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The more controversial Obamas administration becomes, the more Republicans of various ideological stripes will find things to agree on. Thats certainly not lost on the presidents political advisers, who understand that one of the benefits of Obama sounding conciliatory and moderate is that it helps keep the Republican rift very much apparent.
While there is no doubt that Republicans are divided and the RNC chairman cannot wave a magic wand or give a speech to state party chairmen to heal the divide, the GOP has one thing going for it now: The next national election is still a year and a half off.
Interestingly, while talk shows rant about the meaning of Republican, candidates from both wings of the party are considering their options for 2010.
They know that the hand-wringing will pass and that sooner or later they certainly hope by the middle of next year both moderate and conservative Republicans will be so concerned about the direction of the nation that they put aside their differences and direct their aim at Speaker Nancy Pelosi (D-Calif.), Senate Majority Leader Harry Reid (D-Nev.) or possibly even the president.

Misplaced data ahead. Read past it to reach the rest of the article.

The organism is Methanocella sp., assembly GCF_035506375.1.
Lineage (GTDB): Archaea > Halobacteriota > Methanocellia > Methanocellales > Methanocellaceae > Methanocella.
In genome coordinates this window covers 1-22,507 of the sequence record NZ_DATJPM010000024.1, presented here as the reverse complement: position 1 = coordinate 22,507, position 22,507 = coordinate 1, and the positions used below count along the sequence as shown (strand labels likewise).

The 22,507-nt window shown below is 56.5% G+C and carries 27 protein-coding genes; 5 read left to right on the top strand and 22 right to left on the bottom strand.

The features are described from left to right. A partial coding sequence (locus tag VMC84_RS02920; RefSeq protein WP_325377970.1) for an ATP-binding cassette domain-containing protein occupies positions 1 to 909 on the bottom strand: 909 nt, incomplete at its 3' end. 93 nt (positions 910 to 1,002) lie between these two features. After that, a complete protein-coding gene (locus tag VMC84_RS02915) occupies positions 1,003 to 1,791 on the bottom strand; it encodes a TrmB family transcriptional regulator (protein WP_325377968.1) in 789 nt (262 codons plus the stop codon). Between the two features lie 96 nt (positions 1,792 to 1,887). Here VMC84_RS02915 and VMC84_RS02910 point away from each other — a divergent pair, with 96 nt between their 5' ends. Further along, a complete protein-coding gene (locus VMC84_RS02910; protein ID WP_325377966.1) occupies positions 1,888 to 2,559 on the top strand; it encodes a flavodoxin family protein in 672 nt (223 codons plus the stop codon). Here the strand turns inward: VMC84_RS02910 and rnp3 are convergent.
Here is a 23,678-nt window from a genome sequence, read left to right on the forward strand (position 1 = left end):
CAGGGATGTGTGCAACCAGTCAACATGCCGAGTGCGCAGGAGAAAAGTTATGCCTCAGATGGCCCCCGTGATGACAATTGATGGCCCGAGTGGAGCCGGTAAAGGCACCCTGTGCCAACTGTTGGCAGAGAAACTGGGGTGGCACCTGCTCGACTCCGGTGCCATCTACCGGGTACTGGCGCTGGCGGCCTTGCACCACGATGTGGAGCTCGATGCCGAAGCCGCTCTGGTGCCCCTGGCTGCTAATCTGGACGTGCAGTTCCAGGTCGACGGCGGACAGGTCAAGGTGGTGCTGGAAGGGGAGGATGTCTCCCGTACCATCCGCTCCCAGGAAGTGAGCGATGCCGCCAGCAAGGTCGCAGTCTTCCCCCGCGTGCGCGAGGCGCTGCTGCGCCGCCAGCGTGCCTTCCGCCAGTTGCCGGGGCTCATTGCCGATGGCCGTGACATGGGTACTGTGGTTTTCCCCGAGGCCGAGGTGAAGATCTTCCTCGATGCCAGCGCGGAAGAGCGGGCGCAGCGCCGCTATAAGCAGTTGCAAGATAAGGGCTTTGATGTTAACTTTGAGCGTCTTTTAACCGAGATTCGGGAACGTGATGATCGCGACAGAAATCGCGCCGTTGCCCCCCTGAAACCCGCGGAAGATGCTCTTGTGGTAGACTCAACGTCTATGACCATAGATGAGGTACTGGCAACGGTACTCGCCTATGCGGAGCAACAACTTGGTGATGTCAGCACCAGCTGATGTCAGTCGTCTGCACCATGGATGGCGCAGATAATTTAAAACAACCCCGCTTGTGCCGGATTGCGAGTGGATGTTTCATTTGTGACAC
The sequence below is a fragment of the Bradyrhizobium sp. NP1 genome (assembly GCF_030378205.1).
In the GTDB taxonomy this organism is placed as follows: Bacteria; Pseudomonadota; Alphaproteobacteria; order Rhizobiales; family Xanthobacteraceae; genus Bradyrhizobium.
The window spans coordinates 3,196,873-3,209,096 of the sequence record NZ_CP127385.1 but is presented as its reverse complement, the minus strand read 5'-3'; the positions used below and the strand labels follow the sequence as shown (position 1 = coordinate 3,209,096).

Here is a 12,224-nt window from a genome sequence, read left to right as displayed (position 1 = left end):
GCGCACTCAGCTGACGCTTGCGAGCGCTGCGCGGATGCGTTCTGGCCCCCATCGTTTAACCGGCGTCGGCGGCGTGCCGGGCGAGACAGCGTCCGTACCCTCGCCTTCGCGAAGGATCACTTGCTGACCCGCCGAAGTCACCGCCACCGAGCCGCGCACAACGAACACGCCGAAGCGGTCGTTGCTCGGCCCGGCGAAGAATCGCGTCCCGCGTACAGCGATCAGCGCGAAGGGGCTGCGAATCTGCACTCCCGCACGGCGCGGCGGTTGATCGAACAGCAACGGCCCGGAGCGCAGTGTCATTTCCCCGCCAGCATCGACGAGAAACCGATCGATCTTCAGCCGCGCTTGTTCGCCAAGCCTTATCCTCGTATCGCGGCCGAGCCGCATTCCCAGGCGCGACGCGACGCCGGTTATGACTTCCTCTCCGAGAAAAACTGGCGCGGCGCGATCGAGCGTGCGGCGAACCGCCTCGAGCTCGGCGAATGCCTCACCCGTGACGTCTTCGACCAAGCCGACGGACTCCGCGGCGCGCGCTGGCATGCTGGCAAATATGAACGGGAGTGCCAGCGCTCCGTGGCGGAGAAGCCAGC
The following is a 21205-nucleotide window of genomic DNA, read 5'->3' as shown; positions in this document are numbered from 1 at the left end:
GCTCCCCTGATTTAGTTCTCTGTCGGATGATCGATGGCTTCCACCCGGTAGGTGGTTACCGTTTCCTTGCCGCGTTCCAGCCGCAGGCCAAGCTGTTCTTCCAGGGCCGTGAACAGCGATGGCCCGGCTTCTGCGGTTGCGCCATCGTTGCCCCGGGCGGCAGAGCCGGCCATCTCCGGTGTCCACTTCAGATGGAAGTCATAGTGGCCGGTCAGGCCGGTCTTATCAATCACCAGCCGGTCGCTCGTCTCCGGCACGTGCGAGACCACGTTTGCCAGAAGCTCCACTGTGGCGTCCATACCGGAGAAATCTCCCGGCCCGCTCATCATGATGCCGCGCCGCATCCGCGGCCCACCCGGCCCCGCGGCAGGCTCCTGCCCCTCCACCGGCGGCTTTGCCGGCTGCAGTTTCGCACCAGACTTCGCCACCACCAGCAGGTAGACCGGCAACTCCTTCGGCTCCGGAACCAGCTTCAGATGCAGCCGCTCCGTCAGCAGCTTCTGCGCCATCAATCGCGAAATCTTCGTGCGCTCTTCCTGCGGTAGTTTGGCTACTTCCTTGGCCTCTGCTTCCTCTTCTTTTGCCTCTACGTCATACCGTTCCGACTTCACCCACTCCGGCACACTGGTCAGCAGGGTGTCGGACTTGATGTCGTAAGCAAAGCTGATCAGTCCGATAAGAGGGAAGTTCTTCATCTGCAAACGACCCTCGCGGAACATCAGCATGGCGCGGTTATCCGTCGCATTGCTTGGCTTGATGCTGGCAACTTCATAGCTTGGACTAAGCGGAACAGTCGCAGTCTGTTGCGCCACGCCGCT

Indeed, for GOP gubernatorial candidates in Virginia and New Jersey, who will face general election voters in just five months, theoretical discussions about the future of the Republican Party are a giant waste of time. Those nominees will need the votes of conservatives, moderates, independents and even some Obama voters if they are going to win their races.
Times are indeed tough for the GOP, and the party may suffer more defeats before it starts to string together some victories. But most of the yapping about the ideological rift within the Republican Party simply isnt worth listening to any longer. Unfortunately for Michael Steele, there isnt much he can do about it.
Stuart Rothenberg is editor of the Rothenberg Political Report.